Just a few short steps west of Puerta del Sol is the main square Plaza Mayor. At one time, Plaza Mayor was the very center of Old Madrid, making it one of the most historical spots in Madrid today. Known as the "Tourist Center" of Madrid, Plaza Mayor is an astonishing square filled with traditional restaurants and markets surrounded by a wall of art and history. Stroll through the maze of street vendors, snag your place on a city walking tour, and enjoy some of Spain's traditional Paella! "Gustos Madrid" is one of the best spots in Plaza Mayor to try some authentic Spanish Paella. This classic dish is made with rice, vegetables, chicken, seafood, and a wild blend of spices cooked in a very specific pan. The dish is actually named after the pan it is cooked in: a Paellera! Traditionally, the paella is cooked in the large paellera and placed in the middle of the table and guests eat directly out of the large pan. No dishes wasted! In Plaza Mayor you'll see many diners with giant paelleras in the middle of the table. Don't worry, that's how it's supposed to be! Plaza Mayor is the best place to see all of Spain's food traditions come to life, especially holiday foods! During the holiday season, Plaza Mayor is full of traditional Christmas markets that add a festive vibe to the classic square. The holidays are very important to the Spanish people. While Christmas is widely celebrated, another popular holiday in Spain is Three Kings Day. In early January, children all over Spain get ready for the celebration of the Three Wise Men and wait for the Magi to leave presents on the night of the 5th. They celebrate this special day by attending the large Three Kings Day Parade in the city center and eating some Roscon. Roscon is a festive sweet bread shared by the whole family. By tradition, a small trinket is baked inside the bread and whoever gets the piece with the trinket pays for the meal! Photo by Eduardo Rodriguez from Unsplash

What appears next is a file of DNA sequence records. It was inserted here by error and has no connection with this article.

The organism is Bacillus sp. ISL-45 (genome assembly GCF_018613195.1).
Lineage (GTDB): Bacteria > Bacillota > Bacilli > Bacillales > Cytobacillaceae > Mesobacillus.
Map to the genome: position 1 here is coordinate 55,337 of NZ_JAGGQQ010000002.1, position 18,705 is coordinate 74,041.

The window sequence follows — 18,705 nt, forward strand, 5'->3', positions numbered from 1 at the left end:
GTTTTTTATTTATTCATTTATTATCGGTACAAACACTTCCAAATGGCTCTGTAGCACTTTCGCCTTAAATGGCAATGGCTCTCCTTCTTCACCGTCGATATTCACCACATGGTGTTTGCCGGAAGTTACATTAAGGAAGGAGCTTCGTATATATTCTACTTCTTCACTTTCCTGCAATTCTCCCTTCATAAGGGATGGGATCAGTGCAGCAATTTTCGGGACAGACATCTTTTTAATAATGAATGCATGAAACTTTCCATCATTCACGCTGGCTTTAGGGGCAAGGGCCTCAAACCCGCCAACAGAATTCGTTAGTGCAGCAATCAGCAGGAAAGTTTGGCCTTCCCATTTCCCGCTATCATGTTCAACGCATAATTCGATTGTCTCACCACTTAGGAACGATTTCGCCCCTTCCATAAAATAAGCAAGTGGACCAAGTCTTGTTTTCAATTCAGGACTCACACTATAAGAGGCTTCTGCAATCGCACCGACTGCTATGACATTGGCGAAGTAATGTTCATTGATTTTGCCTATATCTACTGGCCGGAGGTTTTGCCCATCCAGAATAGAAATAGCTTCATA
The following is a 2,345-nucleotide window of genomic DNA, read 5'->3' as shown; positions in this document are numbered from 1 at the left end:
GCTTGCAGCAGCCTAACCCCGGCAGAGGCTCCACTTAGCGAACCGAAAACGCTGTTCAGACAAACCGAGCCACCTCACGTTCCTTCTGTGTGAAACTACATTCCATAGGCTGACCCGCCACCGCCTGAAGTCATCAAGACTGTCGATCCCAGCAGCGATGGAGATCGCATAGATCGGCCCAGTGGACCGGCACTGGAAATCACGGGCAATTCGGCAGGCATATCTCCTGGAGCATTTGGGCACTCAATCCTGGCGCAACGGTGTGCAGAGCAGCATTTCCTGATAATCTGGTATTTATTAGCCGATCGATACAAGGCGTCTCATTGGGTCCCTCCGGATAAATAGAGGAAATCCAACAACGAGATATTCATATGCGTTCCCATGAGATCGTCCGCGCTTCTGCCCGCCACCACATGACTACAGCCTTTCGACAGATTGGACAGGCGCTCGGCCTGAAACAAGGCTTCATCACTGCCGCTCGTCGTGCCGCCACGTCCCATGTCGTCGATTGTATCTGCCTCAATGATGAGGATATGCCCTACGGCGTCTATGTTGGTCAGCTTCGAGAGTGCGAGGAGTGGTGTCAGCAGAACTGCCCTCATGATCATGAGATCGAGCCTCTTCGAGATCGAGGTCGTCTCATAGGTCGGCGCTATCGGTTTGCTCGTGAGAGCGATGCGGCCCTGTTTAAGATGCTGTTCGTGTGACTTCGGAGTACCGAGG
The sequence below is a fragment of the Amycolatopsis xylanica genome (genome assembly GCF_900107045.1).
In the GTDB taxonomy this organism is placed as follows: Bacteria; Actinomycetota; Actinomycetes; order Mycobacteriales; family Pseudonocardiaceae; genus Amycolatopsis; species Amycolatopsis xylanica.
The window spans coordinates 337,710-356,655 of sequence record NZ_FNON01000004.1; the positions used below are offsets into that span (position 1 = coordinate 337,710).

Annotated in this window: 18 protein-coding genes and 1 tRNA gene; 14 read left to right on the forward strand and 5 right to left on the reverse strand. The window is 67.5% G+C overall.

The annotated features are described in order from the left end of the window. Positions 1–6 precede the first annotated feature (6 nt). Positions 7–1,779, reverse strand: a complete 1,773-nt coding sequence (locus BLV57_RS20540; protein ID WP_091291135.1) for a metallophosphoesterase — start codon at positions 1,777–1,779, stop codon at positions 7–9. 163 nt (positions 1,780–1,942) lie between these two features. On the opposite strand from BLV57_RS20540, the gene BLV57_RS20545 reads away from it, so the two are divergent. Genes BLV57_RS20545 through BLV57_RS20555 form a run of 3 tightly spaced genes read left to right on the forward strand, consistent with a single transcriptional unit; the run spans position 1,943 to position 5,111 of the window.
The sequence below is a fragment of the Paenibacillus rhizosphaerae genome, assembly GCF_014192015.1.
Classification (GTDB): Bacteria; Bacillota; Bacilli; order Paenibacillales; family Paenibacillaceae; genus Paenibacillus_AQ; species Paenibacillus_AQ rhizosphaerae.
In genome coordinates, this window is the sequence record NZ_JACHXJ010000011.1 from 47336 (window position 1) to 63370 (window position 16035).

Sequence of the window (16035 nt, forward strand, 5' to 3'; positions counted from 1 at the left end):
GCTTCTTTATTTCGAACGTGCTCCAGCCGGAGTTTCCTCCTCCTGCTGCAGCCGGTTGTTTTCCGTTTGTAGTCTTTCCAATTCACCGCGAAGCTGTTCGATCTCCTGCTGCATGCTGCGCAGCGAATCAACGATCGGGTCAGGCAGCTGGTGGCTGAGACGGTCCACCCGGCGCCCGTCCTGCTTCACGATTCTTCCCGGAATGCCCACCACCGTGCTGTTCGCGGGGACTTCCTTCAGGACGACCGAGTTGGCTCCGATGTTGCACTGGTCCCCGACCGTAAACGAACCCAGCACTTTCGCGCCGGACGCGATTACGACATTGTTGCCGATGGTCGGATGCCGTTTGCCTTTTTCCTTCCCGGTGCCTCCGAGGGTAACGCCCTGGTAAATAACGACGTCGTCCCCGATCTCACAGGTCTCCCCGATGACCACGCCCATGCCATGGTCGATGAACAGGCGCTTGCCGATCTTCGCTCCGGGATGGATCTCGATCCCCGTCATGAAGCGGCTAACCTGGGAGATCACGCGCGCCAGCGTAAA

Article By: Rebecca Cetta